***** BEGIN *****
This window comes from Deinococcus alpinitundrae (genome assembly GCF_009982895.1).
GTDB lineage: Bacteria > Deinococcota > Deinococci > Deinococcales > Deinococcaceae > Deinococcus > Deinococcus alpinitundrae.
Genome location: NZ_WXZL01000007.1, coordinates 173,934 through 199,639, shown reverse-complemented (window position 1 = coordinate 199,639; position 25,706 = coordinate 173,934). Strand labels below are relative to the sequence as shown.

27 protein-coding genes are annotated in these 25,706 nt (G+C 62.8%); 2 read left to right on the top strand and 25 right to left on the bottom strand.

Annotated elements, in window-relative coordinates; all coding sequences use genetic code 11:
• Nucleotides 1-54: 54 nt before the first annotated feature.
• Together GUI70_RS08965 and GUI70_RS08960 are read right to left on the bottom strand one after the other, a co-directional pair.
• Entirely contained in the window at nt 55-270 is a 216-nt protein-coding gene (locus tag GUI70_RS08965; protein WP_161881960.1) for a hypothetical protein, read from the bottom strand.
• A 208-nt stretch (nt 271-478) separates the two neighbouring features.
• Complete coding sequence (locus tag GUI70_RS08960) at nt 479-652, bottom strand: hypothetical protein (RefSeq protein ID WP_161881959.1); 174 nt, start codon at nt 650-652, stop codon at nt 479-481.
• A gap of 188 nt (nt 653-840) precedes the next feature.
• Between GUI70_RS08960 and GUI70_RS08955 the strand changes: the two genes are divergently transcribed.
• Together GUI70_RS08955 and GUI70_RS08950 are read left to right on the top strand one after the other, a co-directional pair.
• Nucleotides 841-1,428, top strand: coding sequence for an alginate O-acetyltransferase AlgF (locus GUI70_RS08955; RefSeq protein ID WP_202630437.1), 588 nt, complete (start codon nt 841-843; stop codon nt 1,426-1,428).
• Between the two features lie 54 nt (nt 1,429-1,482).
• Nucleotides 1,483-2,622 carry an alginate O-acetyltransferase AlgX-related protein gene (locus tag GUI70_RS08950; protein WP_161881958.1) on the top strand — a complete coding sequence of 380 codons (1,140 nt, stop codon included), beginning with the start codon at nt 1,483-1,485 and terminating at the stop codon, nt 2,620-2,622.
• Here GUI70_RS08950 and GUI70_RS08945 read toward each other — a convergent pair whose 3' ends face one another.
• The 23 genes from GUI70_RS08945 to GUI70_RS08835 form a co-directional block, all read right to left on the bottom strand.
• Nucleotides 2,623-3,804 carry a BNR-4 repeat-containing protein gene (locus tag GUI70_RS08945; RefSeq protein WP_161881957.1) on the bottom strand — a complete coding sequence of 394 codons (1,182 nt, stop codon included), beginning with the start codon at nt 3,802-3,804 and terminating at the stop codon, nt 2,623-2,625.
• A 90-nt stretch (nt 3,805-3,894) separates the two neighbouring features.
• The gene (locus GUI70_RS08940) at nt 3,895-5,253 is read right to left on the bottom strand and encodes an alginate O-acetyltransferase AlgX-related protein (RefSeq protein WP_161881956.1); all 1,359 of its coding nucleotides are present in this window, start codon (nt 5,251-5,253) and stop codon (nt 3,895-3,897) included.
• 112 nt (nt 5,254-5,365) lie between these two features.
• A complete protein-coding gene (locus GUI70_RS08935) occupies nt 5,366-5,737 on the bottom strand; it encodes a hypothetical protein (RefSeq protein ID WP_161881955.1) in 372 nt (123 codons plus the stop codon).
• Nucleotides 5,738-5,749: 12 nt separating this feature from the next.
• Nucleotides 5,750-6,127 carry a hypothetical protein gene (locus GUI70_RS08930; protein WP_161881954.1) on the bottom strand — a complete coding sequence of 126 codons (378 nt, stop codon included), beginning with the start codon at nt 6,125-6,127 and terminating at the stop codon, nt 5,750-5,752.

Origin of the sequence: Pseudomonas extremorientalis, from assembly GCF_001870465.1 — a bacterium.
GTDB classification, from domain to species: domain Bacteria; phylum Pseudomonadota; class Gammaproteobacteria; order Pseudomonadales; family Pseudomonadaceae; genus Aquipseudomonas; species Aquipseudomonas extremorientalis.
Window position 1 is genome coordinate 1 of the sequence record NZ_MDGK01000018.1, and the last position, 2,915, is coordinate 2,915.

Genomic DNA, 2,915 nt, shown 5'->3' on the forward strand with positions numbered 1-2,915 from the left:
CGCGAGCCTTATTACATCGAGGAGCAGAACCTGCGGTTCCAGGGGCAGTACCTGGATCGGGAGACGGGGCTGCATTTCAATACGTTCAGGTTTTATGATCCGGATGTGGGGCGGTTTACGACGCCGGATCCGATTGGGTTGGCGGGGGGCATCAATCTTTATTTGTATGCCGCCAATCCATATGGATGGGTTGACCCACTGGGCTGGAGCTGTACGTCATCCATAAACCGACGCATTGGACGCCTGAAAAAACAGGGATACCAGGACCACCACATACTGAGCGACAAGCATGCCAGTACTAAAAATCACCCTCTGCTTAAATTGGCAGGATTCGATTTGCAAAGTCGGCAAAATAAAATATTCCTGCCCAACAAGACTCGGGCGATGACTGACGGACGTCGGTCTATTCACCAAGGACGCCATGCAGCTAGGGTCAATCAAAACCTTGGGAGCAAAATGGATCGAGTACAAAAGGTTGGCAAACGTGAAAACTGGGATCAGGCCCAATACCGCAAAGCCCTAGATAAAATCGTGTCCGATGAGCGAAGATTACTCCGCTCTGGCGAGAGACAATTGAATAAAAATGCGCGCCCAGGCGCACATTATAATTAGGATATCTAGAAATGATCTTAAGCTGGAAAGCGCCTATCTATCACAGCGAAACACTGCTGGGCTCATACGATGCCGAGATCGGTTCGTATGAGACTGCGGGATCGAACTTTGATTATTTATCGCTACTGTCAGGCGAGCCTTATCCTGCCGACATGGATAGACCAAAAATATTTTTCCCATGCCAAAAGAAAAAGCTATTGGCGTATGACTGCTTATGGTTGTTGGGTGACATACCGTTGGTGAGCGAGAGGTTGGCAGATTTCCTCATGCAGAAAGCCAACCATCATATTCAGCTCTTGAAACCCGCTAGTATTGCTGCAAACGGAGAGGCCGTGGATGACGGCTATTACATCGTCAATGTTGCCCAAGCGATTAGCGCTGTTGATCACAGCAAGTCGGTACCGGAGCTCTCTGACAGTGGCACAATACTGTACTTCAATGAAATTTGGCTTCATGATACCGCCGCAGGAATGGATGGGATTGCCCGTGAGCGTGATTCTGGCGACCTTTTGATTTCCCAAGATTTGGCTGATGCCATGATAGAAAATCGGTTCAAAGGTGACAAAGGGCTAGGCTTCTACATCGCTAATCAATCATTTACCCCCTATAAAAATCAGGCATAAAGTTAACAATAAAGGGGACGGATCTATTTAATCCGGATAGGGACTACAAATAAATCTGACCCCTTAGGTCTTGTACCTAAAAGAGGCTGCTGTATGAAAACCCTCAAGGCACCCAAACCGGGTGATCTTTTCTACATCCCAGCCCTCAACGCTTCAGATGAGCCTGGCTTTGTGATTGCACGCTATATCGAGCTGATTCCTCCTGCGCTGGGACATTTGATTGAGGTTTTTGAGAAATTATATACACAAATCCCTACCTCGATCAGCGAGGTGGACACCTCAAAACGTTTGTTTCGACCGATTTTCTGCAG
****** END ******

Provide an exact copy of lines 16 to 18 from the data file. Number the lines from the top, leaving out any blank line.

• Nucleotides 1,483-2,622 carry an alginate O-acetyltransferase AlgX-related protein gene (locus tag GUI70_RS08950; protein WP_161881958.1) on the top strand — a complete coding sequence of 380 codons (1,140 nt, stop codon included), beginning with the start codon at nt 1,483-1,485 and terminating at the stop codon, nt 2,620-2,622.
• Here GUI70_RS08950 and GUI70_RS08945 read toward each other — a convergent pair whose 3' ends face one another.
• The 23 genes from GUI70_RS08945 to GUI70_RS08835 form a co-directional block, all read right to left on the bottom strand.